Australian shoppers stay at home in January, A$ falls
By Swati Pandey
SYDNEY, March 7 (Reuters) - Australian retailers suffered
another bleak month in January, pointing to a tepid start for
the new year after economic momentum slowed last quarter.
Retail sales rose 0.1 percent in January, figures from the
Australian Bureau of Statistics (ABS) showed on Thursday,
picking up from a shock 0.4 percent decline the previous month
but missing expectations for a 0.3 percent increase.
The Aussie dollar went as low as $0.7020 in the
aftermath of the data.
The currency was already nursing losses from the previous
day when gross domestic product (GDP) figures showed Australia's
$1.3 trillion economy slowed sharply in the second half of last
The soft number increases the risk that economic growth in
the first quarter will remain weak, and adds pressure on the
central bank to ease policy. Household spending accounts for
around 57 percent of Australia's annual GDP.
"After yesterday's disappointing GDP print there was no real
relief in the retail turnover figure for January," said Sarah
Hunter, chief economist for Australia at BIS Oxford Economics.
"This is broadly in line with the underlying pace of growth
seen over the last three months, and suggests that while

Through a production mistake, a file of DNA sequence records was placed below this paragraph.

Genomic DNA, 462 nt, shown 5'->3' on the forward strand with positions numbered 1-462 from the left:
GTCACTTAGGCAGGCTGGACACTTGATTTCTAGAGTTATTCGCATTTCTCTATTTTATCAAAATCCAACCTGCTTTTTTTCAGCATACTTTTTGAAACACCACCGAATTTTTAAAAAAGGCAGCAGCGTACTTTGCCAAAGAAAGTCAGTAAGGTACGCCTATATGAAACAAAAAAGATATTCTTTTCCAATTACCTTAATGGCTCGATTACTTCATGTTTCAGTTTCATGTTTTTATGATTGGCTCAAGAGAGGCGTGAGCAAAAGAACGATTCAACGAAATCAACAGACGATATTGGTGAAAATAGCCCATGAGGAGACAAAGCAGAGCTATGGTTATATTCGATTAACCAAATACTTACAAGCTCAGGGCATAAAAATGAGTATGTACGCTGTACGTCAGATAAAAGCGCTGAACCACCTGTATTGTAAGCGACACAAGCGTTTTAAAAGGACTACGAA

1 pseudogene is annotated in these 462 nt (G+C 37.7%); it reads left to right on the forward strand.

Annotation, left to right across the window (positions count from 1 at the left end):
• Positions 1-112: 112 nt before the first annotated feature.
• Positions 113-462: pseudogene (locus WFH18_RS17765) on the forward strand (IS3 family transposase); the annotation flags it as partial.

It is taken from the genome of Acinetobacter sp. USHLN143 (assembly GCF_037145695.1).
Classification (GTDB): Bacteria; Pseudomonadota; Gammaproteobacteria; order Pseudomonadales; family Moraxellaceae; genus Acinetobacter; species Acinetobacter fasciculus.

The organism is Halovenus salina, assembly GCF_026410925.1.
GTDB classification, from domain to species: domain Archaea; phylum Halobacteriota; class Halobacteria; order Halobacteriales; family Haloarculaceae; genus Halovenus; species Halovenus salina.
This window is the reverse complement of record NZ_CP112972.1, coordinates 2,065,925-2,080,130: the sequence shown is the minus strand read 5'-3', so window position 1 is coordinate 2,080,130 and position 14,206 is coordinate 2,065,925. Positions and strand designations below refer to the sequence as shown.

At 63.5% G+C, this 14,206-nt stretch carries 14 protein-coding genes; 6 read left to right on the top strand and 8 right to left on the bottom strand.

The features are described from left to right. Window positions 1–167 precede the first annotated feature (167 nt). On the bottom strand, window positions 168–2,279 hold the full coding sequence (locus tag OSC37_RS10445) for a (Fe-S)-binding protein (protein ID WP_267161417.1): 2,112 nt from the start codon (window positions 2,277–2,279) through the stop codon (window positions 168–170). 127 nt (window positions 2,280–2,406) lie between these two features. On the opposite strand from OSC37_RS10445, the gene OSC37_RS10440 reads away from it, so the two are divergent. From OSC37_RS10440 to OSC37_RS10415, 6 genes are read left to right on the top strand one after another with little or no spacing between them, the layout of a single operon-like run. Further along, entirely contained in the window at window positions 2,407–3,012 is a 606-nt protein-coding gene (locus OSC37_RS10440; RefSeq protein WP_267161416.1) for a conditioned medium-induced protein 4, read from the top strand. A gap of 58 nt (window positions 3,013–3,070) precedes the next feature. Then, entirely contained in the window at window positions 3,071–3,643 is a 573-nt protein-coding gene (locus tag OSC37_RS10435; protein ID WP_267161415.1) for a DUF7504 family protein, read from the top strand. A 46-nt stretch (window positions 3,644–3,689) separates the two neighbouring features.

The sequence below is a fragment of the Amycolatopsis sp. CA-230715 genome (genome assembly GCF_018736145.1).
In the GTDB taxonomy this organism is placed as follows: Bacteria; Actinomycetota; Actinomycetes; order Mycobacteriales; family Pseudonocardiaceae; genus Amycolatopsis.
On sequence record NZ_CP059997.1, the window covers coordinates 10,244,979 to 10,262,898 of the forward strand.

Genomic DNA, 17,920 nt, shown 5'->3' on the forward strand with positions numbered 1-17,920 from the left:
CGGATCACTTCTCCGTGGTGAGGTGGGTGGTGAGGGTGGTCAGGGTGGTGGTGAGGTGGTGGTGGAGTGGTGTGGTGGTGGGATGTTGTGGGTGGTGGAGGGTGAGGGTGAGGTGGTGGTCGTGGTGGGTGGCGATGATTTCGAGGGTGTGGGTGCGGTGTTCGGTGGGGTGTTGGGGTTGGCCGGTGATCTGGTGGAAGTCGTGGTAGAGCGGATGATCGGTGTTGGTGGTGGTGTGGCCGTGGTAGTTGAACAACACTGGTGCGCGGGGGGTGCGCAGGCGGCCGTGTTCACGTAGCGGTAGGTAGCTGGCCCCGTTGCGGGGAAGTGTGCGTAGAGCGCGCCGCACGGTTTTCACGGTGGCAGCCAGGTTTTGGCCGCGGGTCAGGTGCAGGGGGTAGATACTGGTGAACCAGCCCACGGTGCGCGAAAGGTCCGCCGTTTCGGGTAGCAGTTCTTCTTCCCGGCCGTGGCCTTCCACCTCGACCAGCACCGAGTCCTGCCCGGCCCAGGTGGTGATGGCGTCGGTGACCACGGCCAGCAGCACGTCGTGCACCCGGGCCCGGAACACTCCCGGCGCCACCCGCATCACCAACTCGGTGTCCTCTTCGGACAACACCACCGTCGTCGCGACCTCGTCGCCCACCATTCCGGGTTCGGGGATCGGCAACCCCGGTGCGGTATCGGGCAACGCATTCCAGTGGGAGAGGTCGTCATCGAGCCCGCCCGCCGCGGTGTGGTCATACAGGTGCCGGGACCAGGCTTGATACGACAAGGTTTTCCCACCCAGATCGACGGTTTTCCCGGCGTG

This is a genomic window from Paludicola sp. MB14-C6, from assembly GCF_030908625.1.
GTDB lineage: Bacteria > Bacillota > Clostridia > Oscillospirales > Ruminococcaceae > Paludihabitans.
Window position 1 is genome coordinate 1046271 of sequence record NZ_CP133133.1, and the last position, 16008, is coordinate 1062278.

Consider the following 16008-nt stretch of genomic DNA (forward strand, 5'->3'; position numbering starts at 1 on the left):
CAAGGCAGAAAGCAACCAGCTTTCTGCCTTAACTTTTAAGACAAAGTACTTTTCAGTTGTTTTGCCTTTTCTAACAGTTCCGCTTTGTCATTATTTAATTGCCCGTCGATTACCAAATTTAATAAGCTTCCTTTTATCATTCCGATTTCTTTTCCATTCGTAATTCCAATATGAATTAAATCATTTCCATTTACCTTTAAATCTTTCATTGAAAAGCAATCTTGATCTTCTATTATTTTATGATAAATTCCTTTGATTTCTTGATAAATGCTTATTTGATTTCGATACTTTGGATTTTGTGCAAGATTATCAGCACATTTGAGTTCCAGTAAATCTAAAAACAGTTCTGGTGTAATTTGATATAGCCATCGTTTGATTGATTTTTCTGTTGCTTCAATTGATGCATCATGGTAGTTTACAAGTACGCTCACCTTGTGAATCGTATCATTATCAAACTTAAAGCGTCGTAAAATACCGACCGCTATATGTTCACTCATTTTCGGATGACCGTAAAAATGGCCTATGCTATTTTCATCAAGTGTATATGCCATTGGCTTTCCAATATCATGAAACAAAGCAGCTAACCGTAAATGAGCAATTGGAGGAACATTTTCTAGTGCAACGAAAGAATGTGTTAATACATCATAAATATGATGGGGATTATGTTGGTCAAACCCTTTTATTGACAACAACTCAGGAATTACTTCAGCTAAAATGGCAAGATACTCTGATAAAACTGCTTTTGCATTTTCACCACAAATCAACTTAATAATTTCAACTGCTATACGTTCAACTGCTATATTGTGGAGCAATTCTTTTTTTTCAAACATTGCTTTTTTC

conditions for households haven't worsened significantly, they
also haven't improved."
Consumer spending has been weighed down by record-high
household debt and sluggish wage growth, one reason investors
believe the Reserve Bank of Australia (RBA) could now consider
cutting interest rates from an all-time low of 1.50 percent.
Calls from some analysts for the RBA to ease policy this
year have intensified after Wednesday's GDP data.
Futures markets predict a full 25-basis-point cut
in October, a remarkable turnaround from just a couple of months
ago when investors were positioned for a rate hike.
Thursday's figures showed consumers chose to eat out and
spend on food in general rather than splurging on new clothes,
shoes or household goods. New South Wales, of which Sydney is
the capital, was the best performing state in January.
Worryingly, online sales plunged 23 percent in original
terms in January, after rising a meagre 2.2 percent in December.
Less saving and weak spending has already slowed hit some of
Australia's biggest businesses.
Grocers Coles Group Ltd and Woolworths Group Ltd
had disappointing sales in the half to Dec. 31; sales
are down at electronics retailer Harvey Norman Holdings Ltd
; and, on Wednesday the country's biggest department
store chain, Myer Holdings Ltd, posted its fifth
consecutive half-year drop in revenue.
Separate data showed Australia's exporters were enjoying
boom times as the country's trade surplus swelled beyond all
expectations to A$4.5 billion ($3.16 billion) in January, the
second highest on record.
That was far above the A$3.0 billion forecast and owed much
to a surge in gold exports, which more than doubled. In all,
exports jumped 5 percent in January from the previous month, and
were up 16 percent from a year earlier.
($1 = 1.4225 Australian dollars)
(Reporting by Swati Pandey; Editing by Kim Coghill)
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